A federal appeals court on Thursday struck down a rule imposed by the Biden administration’s Bureau of Alcohol, Tobacco, Firearms and Explosives to regulate privately manufactured “ghost guns.”
A three-judge panel of the 5th U.S. Circuit Court of Appeals said the 2022 rule aimed at regulating ghost guns was “unlawful.”
“The panel, comprised entirely of judges appointed by Republican former President Donald Trump, largely upheld a Texas judge’s ruling against the rule, which targeted the rapid proliferation of such homemade weapons,” Reuters reports.
The ruling struck a blow to the Biden administration’s anti-gun agenda.
Appeals court strikes down ATF's 'ghost gun' restrictions
The ruling is a blow to President Joe Biden, who has called for tighter restrictions on firearms, including an assault weapons ban.
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The rule updated the definition of a “firearm,” “frame” and “receiver” under the Gun Control Act of 1968 to address the rise of ghost guns that can be assembled from kits that can be bought online or at a store without a background check.
U.S. Circuit Judge Kurt Engelhardt, writing for the 5th Circuit panel, said ATF’s rule “flouts clear statutory text and exceeds the legislatively-imposed limits on agency authority in the name of public policy.”
“ATF, in promulgating its final rule, attempted to take on the mantle of Congress to ‘do something’ with respect to gun control,” he wrote. “But it is not the province of an executive agency to write laws for our nation.”
The U.S. Department of Justice and ATF did not respond to requests for comment. But the administration is likely to appeal, after already seeking the U.S. Supreme Court’s intervention in the case.
The Supreme Court had twice before in August and October acted following rulings by the Texas judge and granted requests by the administration that have allowed the regulations to remain in effect while litigation continues.
The administration has said that ghost guns are attractive to criminals and others prohibited from lawfully buying firearms, including minors.
When have criminals abided by gun control laws?
That’s right, never!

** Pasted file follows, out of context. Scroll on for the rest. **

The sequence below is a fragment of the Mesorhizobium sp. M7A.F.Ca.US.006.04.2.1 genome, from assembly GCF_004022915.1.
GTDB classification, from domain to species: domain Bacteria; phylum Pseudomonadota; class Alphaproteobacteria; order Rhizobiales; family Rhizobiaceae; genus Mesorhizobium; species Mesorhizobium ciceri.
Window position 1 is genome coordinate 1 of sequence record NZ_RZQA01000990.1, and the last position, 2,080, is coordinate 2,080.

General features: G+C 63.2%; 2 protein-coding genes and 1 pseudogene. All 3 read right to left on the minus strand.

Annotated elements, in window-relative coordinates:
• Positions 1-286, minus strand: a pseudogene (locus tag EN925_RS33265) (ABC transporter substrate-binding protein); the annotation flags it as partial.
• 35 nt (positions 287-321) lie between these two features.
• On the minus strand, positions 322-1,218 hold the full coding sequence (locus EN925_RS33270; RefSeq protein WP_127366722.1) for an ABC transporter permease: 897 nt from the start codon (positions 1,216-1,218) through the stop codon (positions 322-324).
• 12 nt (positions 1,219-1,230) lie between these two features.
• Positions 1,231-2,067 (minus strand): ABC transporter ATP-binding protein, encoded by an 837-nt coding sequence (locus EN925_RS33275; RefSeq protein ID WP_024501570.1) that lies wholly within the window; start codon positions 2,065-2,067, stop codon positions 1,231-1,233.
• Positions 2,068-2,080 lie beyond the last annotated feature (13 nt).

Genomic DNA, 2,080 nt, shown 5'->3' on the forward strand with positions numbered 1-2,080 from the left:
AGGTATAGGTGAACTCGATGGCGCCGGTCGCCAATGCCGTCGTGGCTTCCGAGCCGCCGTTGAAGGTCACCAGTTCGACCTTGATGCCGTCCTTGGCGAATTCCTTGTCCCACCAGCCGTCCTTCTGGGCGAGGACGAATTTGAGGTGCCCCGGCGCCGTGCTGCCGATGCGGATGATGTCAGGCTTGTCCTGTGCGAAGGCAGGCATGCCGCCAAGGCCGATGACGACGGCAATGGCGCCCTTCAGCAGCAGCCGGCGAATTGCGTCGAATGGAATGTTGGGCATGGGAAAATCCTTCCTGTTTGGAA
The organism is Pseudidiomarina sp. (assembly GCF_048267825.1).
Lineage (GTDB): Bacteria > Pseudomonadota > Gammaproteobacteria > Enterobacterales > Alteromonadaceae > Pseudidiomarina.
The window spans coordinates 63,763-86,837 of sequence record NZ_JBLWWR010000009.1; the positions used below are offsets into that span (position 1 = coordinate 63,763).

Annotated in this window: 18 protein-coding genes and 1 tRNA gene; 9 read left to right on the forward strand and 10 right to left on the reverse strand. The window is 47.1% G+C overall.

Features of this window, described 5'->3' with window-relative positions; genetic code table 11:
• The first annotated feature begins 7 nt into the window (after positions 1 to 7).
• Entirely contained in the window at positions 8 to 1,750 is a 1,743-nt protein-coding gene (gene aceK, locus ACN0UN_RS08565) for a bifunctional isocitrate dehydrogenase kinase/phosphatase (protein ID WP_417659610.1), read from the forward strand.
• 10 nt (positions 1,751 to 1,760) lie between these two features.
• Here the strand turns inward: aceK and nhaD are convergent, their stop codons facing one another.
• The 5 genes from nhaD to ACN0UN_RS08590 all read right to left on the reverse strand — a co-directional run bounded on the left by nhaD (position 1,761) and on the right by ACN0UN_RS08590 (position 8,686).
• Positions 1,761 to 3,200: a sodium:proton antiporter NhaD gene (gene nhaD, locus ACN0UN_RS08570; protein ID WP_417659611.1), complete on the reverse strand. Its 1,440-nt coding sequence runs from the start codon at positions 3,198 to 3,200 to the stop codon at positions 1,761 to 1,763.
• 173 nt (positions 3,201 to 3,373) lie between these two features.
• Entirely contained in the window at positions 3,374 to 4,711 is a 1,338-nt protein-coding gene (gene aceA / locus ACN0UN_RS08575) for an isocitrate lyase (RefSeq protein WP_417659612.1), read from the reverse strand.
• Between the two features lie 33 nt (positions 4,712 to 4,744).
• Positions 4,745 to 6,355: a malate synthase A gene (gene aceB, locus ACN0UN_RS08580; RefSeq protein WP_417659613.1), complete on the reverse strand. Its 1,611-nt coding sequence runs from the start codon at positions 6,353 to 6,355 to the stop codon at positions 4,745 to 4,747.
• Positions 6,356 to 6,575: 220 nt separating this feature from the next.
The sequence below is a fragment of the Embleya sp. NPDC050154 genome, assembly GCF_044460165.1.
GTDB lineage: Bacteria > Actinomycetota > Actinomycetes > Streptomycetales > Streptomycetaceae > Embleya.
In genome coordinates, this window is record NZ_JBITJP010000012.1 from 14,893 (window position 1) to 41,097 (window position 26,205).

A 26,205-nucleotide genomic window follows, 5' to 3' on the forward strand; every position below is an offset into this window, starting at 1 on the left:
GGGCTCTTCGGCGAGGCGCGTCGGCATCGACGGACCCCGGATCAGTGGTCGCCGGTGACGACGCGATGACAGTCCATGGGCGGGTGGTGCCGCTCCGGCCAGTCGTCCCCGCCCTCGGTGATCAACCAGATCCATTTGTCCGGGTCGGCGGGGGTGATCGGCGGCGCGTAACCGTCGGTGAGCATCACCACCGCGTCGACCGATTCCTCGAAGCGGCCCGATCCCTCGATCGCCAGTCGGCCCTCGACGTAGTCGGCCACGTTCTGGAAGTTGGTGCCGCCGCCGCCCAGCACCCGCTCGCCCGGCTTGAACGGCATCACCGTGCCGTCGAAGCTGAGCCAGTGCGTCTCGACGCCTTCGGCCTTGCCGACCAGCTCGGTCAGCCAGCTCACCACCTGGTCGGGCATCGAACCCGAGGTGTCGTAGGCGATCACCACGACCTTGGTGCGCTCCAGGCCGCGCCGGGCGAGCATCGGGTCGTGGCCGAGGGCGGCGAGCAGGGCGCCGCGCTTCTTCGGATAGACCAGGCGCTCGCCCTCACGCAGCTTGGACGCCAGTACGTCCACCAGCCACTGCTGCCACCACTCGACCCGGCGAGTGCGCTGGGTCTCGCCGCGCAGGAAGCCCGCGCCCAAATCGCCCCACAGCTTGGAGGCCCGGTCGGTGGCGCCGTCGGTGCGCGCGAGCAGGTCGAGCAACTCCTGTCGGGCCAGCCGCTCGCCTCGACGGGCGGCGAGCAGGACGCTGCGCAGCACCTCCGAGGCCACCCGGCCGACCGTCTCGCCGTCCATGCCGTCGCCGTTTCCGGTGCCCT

The ATF’s attempted crackdown will only harm law-abiding Americans trying to defend themselves.
A federal appeals court on Thursday ruled that the Biden administration lacked authority to adopt a regulation aimed at reining in privately-made firearms called "ghost guns" that are difficult for law enforcement to trace. https://t.co/he3wJbudjb https://t.co/he3wJbudjb
— NEWSMAX (@NEWSMAX) November 11, 2023
According to Zero Hedge, gun owners scored another victory this week in a ruling against the Biden administration’s pistol brace rule.
Gun Owners Score Major Legal Victories On Pistol Braces and Ghost Guns https://t.co/nZ9BKFnHQL
— zerohedge (@zerohedge) November 10, 2023
Zero Hedge reports:
This week, gun owners scored two major victories in the US Court of Appeals for the Fifth Circuit. One judge granted a preliminary injunction that halts the enforcement of the recent Biden Administration’s pistol brace rule by the Bureau of Alcohol, Tobacco, Firearms and Explosives on a nationwide basis, while another determined that the Biden administration did not have the authority to regulate ‘ghost guns.’Advertisement
On Wednesday, in the case Britto v. ATF, Judge Matthew Kacsmaryk of the US District Court for the Northern District of Texas issued a nationwide injunction halting the ATF’s enforcement of the rule that redefines braced pistols as short-barreled rifles under the National Firearms Act.
Enacted earlier this year, the pistol brace rule would jail or fine tens of millions of law-abiding Americans who refused to reclassify their braced weapons as short-barreled rifles.
Two of the three plaintiffs in Britto v. ATF were injured Marine veterans represented by the Wisconsin Institute for Law and Liberty, who argued the rule violates their Second Amendment and be thrown out for “vagueness.” Pistol braces were designed in 2012 to help disabled veterans shoot rifles more accurately. Meanwhile, radical Democrats on Capitol Hill frequently lied about the braces, saying they were ‘machine guns.’
“Additionally, ATF admits the 10-year cost of the Rule is over one billion dollars,” Judge Kacsmaryk said. “And because of the Rule, certain manufacturers that obtain most of their sales from stabilizing braces risk having to close their doors for good.”